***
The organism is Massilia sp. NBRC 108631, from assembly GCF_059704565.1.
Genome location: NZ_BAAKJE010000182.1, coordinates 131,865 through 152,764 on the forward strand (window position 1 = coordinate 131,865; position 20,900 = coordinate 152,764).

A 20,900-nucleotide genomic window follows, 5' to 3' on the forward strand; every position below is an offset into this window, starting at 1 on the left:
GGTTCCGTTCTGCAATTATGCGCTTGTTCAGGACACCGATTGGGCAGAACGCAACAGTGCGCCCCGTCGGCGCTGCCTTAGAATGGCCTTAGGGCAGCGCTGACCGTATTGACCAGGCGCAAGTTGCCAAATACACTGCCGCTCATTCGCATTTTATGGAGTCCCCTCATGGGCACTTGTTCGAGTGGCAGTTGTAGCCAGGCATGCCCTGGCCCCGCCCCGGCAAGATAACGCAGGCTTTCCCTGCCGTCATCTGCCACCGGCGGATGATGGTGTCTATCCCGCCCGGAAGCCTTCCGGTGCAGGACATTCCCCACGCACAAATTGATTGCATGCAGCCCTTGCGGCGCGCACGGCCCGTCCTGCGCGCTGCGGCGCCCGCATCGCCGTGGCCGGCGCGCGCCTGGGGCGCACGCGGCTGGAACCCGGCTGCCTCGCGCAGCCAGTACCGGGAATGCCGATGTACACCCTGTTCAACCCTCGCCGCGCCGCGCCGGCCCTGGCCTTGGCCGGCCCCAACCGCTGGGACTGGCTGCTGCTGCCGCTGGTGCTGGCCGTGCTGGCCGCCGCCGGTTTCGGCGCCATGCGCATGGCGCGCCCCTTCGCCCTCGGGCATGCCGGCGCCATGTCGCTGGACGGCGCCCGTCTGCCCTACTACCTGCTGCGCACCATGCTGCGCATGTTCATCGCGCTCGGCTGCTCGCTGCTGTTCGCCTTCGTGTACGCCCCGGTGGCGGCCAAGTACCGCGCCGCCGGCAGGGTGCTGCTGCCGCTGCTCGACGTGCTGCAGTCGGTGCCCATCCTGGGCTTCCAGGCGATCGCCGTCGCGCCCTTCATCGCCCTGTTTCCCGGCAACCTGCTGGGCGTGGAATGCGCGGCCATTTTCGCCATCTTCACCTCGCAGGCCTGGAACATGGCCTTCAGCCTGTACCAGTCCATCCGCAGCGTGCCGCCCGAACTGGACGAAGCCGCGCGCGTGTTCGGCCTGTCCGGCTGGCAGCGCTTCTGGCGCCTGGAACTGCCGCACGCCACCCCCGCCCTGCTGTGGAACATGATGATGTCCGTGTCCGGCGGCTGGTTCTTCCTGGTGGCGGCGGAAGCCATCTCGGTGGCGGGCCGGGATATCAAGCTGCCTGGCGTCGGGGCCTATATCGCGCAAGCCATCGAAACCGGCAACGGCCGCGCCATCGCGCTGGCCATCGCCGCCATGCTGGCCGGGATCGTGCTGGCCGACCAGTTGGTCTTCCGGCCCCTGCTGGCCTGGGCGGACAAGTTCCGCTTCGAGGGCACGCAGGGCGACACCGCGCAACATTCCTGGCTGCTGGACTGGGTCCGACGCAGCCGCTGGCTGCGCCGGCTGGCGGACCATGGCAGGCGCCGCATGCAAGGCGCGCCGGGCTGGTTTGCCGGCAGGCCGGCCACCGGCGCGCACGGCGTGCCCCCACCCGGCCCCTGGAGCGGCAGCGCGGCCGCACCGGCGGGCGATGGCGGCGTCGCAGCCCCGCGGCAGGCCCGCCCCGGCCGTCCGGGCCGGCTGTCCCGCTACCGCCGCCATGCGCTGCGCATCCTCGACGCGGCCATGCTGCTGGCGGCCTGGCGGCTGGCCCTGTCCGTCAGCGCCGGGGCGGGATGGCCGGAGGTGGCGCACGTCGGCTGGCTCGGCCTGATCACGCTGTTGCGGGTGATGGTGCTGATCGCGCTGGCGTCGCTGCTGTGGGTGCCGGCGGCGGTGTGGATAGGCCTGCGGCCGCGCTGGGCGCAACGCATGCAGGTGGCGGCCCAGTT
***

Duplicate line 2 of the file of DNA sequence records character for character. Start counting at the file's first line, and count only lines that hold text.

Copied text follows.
Genome location: NZ_BAAKJE010000182.1, coordinates 131,865 through 152,764 on the forward strand (window position 1 = coordinate 131,865; position 20,900 = coordinate 152,764).